The Luftwaffe’s  Georg Deininger of the elite pathfinder squadron Kampfgruppe 100 led the bombers which consisted of Heinkel HE111s, Junkers JU-88s and Dorniers. He would neither have known or cared that among those frightened and bewildered civilians cowering below his aircraft in the red brick sea of modest dwellings that was North Belfast, was an old lady who had survived epidemics, poverty, hardship and numerous sectarian riots; had seen Belfast be granted city status. She would have been concerned as the events of the 1907 Dock strike unfolded and would have likely shed a tear upon hearing of the sinking of the Titanic. A Protestant, she most likely had supported the signing of the Ulster Covenant in 1912 at City Hall. Mary Jane shared her house with Georgina, the widow of her grandson Henry. Also present with her inside the house at number 18 Burke Street was another family member 16-year-old Jean Lynas and her father Richard both of whom lived in nearby Tiger’s Bay. As soon as the flares were dropped and the bombs started falling from the now illuminated skies, the terrified family would have sought shelter beneath the stairs. Although many people fled to the inadequate and smelly air raid shelters,  most preferred to remain in their homes hiding under stairs, kitchen tables and in coal bunkers.

After attacking the docks, the bombers flew westwards over the city of Belfast dropping high explosives, incendiaries and parachute landmines  which set streets and buildings alight . The raid would last for over five hours. Fires burned out of control in the city centre as proud Victorian edifices took direct hits. Oldpark, the Bone, Greencastle, Percy Street in the Lower Shankill and the top of Blythe Street in Sandy Row were all bombed with numerous casualties. However it was the area  between Antrim Road and York Street that bore the brunt of the devastating aerial bombardment as houses and factories alike were reduced to smouldering rubble with flames racing down streets that suddenly resembled ploughed fields. New Lodge off Antrim Road was pummelled by bombs wiping out entire terraces of houses leaving a path of ruin; Annadale Street was almost completely destroyed as was Sheridan Street. As Mary Jane, crouching under the stairs with her family, doubtless offered up prayers for their salvation, wave after wave of explosives rained down on the sad little houses of Burke Street; it being so close to Victoria Barracks it took several direct hits. All the houses in the tiny street were obliterated beneath the onslaught of impersonal death and destruction unleashed from the mechanized predatory birds. Including number 18 where 91- year-old Mary Jane huddled in abject fear.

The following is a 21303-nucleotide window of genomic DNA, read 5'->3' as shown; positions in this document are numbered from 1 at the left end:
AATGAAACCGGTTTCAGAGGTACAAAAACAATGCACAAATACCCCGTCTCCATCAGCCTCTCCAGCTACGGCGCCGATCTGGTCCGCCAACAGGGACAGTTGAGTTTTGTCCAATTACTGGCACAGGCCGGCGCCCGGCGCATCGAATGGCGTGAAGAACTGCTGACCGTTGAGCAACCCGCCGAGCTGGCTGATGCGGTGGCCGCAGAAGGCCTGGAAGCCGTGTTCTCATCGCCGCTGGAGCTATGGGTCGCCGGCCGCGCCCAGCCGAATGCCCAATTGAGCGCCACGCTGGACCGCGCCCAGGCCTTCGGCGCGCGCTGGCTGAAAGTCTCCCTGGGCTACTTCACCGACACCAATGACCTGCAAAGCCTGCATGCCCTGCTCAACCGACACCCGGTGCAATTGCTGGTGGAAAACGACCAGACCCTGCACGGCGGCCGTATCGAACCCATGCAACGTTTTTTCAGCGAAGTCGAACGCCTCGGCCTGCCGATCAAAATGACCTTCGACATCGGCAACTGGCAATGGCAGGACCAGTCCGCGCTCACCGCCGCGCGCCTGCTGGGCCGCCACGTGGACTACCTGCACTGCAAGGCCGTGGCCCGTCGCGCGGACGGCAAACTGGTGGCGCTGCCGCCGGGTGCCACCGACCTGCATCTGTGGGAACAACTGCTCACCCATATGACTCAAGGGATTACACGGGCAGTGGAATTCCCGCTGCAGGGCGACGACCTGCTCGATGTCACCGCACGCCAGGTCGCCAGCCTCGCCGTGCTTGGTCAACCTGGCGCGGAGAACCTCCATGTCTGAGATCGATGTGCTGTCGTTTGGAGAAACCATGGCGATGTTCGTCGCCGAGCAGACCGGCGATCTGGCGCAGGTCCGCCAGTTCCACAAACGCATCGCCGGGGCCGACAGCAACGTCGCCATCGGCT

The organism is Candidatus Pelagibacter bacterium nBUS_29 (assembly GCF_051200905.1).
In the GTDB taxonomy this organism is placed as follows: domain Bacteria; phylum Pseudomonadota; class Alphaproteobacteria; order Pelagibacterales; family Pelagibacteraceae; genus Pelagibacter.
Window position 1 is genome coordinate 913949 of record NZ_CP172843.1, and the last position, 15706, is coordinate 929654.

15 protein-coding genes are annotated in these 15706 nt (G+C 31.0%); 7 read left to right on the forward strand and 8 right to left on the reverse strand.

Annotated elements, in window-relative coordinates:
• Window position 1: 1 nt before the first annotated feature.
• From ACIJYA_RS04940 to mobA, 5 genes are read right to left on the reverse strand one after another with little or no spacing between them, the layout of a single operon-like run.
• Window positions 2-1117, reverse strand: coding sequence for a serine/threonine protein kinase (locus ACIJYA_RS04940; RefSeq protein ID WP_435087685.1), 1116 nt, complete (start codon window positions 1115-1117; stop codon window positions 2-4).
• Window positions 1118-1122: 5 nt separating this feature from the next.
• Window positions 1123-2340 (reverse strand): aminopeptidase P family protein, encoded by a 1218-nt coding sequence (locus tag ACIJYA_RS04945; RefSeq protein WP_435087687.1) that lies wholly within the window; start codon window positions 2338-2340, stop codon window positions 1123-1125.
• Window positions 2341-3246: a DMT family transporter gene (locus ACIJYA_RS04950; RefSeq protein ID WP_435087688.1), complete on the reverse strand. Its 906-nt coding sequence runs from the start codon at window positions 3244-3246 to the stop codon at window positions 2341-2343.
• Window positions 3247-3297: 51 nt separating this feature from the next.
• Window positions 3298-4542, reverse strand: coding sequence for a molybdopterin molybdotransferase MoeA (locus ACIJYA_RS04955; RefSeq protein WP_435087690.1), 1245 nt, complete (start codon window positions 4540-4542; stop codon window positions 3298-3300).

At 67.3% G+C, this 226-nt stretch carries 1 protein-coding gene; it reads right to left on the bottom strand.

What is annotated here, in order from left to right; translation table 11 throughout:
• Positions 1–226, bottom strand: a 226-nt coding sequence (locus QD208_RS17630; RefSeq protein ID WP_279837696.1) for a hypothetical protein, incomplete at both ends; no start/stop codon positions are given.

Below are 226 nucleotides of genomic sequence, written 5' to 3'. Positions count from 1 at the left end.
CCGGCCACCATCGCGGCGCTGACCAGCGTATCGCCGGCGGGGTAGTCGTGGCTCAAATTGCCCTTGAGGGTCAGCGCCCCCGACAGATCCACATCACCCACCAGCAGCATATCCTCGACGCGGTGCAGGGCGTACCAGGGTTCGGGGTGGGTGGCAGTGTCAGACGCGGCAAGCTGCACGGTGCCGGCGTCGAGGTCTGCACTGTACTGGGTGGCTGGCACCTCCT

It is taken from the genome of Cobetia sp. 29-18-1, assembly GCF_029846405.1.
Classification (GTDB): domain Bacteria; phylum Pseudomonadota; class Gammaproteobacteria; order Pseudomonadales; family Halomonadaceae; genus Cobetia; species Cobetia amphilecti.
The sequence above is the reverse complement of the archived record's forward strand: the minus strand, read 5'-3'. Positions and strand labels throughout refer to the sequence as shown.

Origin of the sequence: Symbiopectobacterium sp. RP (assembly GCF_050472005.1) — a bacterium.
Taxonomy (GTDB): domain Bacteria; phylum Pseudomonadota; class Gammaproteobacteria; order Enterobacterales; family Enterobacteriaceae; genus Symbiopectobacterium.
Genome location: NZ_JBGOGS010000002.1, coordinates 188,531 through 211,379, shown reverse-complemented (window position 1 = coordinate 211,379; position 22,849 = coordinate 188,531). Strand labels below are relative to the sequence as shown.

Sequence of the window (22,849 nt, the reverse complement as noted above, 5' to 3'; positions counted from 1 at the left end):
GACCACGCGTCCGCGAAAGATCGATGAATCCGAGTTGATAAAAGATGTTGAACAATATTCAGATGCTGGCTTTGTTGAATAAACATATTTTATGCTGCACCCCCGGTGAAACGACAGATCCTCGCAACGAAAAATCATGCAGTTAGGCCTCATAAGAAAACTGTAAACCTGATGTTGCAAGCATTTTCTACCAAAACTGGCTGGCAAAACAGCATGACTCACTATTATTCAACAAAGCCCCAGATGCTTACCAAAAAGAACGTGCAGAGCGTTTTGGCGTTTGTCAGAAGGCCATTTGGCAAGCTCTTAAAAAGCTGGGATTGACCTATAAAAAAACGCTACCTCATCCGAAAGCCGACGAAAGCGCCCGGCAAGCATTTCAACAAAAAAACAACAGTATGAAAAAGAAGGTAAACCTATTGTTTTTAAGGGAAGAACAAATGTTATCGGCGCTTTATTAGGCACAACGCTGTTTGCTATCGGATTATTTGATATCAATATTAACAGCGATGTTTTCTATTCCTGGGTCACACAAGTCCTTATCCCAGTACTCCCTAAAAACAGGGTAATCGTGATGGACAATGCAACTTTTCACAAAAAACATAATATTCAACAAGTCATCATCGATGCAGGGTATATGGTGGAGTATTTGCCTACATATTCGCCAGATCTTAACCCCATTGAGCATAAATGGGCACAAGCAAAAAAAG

There were no survivors in Burke Street. All those who were in their homes at the time were pulverised to death. The street ceased to exist as did Mary Jane Brown.

And Belfast has forgotten her, she who was the oldest victim of the Belfast Blitz which resulted in the deaths of over 1000 people in both raids.



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4 comments on “Jeannie Griffin : Easter eggs for Burke Street.
  1. Ann Allan says:

    Well done Jeannie you have brought her back to life in your blog if only for a short time.

  2. Jeanne Griffin says:

    thank you Ann. Mary Jane Brown symbolises the destruction of Burke Street itself

  3. scottishview says:

    Excellent post. Very powerful and well researched and written.

  4. Brenda Baxter says:

    Thank you so much for writing this information, i am so excited. I never knew my Irish family and have been researching my ancestors. My grandmother (Henrietta) and grandfather (James) marriage certificate states at the time of their marriage 1919 he lived at 18 Burke Street and his fathers name was John. My Grandmother lived in Leppars Street. Going by the information you have given, I am almost certain Mary Jane is my Great Grandmother. I have some more checking to do but if this is correct I am over the moon at finding my great grandmother. If anyone else thinks they are related to Mary Jane, I would love to hear from you. Thank you so so much xxxx Brenda